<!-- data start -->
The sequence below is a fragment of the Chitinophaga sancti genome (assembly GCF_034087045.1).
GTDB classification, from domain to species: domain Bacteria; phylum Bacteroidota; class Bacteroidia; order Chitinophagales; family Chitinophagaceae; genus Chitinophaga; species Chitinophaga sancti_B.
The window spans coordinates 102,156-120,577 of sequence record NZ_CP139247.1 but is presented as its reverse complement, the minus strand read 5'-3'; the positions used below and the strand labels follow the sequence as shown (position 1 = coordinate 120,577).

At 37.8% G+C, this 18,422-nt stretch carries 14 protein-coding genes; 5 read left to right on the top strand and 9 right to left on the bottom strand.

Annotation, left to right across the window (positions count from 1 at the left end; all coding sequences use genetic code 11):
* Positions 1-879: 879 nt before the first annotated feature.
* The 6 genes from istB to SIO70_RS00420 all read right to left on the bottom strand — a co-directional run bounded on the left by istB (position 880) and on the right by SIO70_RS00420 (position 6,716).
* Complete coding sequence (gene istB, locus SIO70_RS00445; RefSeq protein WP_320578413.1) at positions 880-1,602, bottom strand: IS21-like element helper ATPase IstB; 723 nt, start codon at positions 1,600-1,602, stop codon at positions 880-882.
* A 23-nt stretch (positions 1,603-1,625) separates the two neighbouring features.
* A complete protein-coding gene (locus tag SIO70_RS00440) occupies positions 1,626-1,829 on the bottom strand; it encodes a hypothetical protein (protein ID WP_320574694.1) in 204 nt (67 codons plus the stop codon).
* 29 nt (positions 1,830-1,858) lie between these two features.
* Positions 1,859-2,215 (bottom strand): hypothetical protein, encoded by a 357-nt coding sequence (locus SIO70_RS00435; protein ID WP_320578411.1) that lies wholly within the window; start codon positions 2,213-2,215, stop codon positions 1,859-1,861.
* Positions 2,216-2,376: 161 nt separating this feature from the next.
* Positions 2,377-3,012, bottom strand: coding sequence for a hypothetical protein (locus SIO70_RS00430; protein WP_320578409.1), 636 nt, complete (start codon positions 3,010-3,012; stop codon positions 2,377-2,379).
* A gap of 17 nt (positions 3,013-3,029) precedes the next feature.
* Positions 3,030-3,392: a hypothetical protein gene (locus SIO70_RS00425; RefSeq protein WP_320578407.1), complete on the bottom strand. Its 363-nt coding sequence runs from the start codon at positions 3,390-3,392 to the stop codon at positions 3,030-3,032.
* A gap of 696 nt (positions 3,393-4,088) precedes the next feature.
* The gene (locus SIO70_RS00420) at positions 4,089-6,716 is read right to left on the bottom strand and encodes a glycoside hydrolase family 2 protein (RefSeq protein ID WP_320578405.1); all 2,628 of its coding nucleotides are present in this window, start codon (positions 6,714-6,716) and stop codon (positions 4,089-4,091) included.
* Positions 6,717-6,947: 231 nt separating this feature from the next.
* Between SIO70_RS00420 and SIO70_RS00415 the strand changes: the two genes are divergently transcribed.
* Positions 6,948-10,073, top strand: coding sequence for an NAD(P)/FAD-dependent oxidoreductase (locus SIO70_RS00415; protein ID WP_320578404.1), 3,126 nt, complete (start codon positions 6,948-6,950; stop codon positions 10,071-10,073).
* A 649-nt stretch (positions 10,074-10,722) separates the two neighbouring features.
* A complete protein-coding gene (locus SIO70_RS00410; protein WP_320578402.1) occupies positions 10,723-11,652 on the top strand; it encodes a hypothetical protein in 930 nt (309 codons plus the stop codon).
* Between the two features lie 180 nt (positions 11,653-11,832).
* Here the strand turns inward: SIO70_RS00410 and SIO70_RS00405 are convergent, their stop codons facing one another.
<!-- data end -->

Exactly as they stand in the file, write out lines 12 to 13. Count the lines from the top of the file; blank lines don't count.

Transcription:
* Positions 1,859-2,215 (bottom strand): hypothetical protein, encoded by a 357-nt coding sequence (locus SIO70_RS00435; protein ID WP_320578411.1) that lies wholly within the window; start codon positions 2,213-2,215, stop codon positions 1,859-1,861.
* Positions 2,216-2,376: 161 nt separating this feature from the next.